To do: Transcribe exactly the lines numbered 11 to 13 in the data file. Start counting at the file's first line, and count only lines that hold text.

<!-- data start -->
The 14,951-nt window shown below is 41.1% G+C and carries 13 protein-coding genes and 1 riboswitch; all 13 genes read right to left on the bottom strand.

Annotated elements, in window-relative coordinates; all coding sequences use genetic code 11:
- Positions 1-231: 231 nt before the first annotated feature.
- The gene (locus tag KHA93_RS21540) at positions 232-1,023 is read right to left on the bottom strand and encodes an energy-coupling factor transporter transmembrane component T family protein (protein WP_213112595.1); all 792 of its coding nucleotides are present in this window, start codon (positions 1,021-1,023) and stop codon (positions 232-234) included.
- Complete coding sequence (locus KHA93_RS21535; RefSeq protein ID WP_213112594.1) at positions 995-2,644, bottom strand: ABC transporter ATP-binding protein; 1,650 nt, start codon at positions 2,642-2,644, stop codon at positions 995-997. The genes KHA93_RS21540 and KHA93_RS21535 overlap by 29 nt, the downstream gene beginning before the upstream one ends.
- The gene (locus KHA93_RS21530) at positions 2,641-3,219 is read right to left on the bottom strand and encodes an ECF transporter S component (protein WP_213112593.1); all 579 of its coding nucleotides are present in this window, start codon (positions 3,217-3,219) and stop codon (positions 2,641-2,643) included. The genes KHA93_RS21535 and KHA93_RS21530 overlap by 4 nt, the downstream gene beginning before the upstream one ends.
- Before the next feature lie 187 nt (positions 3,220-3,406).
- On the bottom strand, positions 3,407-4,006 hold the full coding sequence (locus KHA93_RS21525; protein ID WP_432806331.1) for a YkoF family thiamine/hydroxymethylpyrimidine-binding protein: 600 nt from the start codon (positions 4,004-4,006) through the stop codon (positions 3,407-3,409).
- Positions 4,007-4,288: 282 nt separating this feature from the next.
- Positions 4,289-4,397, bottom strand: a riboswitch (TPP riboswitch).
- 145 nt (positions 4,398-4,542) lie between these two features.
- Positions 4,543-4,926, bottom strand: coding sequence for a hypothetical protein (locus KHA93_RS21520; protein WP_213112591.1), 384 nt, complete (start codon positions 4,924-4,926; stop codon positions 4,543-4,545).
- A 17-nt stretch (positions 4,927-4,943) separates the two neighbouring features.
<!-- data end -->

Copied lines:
- 145 nt (positions 4,398-4,542) lie between these two features.
- Positions 4,543-4,926, bottom strand: coding sequence for a hypothetical protein (locus KHA93_RS21520; protein WP_213112591.1), 384 nt, complete (start codon positions 4,924-4,926; stop codon positions 4,543-4,545).
- A 17-nt stretch (positions 4,927-4,943) separates the two neighbouring features.